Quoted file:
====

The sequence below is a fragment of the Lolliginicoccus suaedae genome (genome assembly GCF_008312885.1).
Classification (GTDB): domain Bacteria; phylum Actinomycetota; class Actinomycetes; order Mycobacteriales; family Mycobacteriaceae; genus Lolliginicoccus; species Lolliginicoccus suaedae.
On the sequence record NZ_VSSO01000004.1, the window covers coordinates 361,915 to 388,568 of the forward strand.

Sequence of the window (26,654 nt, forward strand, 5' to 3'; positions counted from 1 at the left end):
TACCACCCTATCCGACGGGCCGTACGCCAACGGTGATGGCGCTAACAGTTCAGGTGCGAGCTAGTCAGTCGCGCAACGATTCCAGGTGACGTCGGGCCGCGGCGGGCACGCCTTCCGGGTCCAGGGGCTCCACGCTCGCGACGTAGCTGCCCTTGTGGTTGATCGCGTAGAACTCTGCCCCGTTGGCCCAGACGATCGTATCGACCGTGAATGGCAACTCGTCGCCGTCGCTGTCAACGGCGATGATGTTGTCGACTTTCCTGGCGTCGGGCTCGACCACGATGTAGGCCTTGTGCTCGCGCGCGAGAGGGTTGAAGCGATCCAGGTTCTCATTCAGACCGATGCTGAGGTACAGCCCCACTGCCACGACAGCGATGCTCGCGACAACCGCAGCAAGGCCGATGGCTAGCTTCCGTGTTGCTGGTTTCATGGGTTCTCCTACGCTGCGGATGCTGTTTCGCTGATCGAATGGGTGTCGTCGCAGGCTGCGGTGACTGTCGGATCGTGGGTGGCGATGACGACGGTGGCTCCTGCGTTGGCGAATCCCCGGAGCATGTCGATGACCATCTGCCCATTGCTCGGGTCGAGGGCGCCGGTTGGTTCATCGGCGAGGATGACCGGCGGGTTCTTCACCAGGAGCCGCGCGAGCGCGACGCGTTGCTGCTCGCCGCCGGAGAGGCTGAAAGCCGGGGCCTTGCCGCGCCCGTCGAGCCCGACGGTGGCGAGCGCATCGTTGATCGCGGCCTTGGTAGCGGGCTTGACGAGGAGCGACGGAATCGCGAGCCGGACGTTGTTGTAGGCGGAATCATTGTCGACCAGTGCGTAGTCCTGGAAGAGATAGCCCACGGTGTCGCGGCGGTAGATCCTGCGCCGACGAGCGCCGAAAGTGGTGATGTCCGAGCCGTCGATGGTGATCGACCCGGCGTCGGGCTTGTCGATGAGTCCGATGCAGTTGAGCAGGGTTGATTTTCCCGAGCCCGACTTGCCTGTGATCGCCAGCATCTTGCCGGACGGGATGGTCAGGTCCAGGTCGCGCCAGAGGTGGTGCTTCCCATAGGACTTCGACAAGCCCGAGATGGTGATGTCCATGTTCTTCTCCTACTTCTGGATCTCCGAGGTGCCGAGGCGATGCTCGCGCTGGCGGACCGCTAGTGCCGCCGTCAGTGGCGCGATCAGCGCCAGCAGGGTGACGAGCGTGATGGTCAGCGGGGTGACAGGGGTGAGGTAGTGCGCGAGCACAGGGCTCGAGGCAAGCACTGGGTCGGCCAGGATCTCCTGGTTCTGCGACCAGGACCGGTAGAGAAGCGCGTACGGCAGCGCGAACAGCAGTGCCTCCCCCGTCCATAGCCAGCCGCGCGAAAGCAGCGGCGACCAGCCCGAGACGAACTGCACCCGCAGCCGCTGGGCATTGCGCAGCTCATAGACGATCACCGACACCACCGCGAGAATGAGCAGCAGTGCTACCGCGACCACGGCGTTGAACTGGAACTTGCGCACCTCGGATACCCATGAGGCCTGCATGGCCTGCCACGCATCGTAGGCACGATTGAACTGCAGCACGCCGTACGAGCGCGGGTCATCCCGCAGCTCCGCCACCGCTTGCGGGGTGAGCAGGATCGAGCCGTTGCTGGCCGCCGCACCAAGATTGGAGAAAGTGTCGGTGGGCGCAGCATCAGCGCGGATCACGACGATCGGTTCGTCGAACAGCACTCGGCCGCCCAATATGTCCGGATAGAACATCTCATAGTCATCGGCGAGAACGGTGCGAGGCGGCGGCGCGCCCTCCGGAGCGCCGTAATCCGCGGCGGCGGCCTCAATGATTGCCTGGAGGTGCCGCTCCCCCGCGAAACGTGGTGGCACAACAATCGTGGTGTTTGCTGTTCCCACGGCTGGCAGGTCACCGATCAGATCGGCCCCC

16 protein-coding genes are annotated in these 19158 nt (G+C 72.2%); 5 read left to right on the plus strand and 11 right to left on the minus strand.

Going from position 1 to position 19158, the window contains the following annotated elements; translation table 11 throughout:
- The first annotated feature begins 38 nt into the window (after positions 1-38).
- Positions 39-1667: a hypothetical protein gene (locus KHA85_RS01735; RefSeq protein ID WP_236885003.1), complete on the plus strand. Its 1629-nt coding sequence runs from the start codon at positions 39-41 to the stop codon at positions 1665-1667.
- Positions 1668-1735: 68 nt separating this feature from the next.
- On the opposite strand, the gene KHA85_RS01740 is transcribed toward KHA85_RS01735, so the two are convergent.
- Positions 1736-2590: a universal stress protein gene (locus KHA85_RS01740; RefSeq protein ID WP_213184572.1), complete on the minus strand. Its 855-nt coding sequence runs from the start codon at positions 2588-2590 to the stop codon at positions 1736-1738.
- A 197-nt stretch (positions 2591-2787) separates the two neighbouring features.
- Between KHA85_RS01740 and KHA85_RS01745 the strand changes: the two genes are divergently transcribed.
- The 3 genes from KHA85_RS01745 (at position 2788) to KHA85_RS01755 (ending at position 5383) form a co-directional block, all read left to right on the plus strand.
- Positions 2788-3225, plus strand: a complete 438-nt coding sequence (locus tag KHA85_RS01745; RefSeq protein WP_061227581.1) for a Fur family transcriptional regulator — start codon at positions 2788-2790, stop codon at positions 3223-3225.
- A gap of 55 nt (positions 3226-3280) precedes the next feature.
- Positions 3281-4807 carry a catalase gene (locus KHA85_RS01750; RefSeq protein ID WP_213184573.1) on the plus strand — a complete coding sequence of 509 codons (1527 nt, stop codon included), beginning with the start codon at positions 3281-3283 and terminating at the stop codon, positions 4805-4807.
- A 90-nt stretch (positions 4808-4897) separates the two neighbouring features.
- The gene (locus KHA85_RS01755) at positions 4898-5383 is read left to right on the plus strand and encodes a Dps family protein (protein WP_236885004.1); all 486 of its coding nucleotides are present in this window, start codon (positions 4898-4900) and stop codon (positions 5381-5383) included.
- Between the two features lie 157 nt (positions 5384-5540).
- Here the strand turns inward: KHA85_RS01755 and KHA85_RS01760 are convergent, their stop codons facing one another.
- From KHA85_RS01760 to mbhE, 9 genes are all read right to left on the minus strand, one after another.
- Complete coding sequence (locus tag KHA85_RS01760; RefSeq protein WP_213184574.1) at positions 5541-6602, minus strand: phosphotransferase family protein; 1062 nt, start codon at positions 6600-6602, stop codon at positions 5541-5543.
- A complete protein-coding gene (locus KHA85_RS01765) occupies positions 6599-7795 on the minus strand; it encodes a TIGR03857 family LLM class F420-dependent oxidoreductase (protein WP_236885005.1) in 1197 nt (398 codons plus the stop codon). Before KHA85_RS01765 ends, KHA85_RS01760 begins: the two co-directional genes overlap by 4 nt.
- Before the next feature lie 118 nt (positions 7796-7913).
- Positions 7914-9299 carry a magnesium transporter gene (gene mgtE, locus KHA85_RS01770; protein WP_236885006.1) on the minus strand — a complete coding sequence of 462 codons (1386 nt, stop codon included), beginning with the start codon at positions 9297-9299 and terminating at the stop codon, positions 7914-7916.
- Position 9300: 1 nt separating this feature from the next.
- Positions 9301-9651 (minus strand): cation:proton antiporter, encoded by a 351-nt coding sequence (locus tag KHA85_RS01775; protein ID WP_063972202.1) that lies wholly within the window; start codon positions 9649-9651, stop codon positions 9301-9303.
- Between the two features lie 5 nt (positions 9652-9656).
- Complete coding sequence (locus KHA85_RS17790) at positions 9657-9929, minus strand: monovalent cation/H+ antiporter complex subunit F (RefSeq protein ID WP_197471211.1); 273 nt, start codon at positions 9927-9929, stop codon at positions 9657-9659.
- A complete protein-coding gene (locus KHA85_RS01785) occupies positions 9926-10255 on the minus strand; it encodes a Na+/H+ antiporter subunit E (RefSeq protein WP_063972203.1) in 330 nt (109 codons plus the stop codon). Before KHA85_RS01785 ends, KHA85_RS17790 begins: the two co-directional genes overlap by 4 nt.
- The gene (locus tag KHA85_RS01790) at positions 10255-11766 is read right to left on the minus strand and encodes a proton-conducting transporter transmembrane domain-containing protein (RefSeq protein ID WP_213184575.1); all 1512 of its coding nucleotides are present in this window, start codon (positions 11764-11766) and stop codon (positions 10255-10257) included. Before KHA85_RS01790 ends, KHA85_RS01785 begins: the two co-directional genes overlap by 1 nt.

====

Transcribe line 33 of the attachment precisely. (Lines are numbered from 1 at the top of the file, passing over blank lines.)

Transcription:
- The gene (locus tag KHA85_RS01790) at positions 10255-11766 is read right to left on the minus strand and encodes a proton-conducting transporter transmembrane domain-containing protein (RefSeq protein ID WP_213184575.1); all 1512 of its coding nucleotides are present in this window, start codon (positions 11764-11766) and stop codon (positions 10255-10257) included. Before KHA85_RS01790 ends, KHA85_RS01785 begins: the two co-directional genes overlap by 1 nt.